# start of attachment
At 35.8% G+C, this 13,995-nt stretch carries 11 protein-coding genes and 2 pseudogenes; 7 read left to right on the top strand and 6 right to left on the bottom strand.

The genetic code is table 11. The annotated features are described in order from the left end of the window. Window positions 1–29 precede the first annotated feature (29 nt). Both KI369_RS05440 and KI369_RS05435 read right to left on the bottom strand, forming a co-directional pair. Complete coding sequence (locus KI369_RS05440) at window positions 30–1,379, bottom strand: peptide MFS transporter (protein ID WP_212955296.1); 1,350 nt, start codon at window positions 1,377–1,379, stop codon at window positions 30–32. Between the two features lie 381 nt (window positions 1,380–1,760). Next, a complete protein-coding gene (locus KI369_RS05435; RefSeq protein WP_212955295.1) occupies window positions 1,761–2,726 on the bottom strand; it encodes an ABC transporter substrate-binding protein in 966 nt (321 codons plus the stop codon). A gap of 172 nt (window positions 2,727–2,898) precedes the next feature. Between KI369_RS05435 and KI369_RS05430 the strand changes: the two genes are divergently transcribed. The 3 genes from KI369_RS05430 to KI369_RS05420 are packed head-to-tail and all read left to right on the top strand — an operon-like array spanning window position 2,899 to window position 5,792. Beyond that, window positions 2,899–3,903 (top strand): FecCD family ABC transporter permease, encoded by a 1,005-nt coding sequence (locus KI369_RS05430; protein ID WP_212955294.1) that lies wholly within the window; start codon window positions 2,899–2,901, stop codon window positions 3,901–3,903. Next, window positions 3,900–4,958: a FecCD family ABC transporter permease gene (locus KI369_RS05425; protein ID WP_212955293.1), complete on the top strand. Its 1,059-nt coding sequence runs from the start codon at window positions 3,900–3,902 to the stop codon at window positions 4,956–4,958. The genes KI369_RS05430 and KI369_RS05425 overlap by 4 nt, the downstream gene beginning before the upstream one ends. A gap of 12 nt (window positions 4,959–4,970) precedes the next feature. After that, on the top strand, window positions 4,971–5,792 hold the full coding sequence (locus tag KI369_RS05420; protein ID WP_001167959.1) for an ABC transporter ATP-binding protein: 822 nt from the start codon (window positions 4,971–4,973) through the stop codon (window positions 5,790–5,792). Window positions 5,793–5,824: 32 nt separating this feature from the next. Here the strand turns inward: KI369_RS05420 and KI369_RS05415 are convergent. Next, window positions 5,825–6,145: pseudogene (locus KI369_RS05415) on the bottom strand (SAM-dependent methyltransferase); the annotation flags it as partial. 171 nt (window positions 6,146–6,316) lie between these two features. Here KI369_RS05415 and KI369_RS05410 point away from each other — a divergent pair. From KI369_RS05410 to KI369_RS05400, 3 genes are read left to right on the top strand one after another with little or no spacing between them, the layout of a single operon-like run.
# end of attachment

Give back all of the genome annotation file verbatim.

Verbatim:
At 35.8% G+C, this 13,995-nt stretch carries 11 protein-coding genes and 2 pseudogenes; 7 read left to right on the top strand and 6 right to left on the bottom strand.

The genetic code is table 11. The annotated features are described in order from the left end of the window. Window positions 1–29 precede the first annotated feature (29 nt). Both KI369_RS05440 and KI369_RS05435 read right to left on the bottom strand, forming a co-directional pair. Complete coding sequence (locus KI369_RS05440) at window positions 30–1,379, bottom strand: peptide MFS transporter (protein ID WP_212955296.1); 1,350 nt, start codon at window positions 1,377–1,379, stop codon at window positions 30–32. Between the two features lie 381 nt (window positions 1,380–1,760). Next, a complete protein-coding gene (locus KI369_RS05435; RefSeq protein WP_212955295.1) occupies window positions 1,761–2,726 on the bottom strand; it encodes an ABC transporter substrate-binding protein in 966 nt (321 codons plus the stop codon). A gap of 172 nt (window positions 2,727–2,898) precedes the next feature. Between KI369_RS05435 and KI369_RS05430 the strand changes: the two genes are divergently transcribed. The 3 genes from KI369_RS05430 to KI369_RS05420 are packed head-to-tail and all read left to right on the top strand — an operon-like array spanning window position 2,899 to window position 5,792. Beyond that, window positions 2,899–3,903 (top strand): FecCD family ABC transporter permease, encoded by a 1,005-nt coding sequence (locus KI369_RS05430; protein ID WP_212955294.1) that lies wholly within the window; start codon window positions 2,899–2,901, stop codon window positions 3,901–3,903. Next, window positions 3,900–4,958: a FecCD family ABC transporter permease gene (locus KI369_RS05425; protein ID WP_212955293.1), complete on the top strand. Its 1,059-nt coding sequence runs from the start codon at window positions 3,900–3,902 to the stop codon at window positions 4,956–4,958. The genes KI369_RS05430 and KI369_RS05425 overlap by 4 nt, the downstream gene beginning before the upstream one ends. A gap of 12 nt (window positions 4,959–4,970) precedes the next feature. After that, on the top strand, window positions 4,971–5,792 hold the full coding sequence (locus tag KI369_RS05420; protein ID WP_001167959.1) for an ABC transporter ATP-binding protein: 822 nt from the start codon (window positions 4,971–4,973) through the stop codon (window positions 5,790–5,792). Window positions 5,793–5,824: 32 nt separating this feature from the next. Here the strand turns inward: KI369_RS05420 and KI369_RS05415 are convergent. Next, window positions 5,825–6,145: pseudogene (locus KI369_RS05415) on the bottom strand (SAM-dependent methyltransferase); the annotation flags it as partial. 171 nt (window positions 6,146–6,316) lie between these two features. Here KI369_RS05415 and KI369_RS05410 point away from each other — a divergent pair. From KI369_RS05410 to KI369_RS05400, 3 genes are read left to right on the top strand one after another with little or no spacing between them, the layout of a single operon-like run.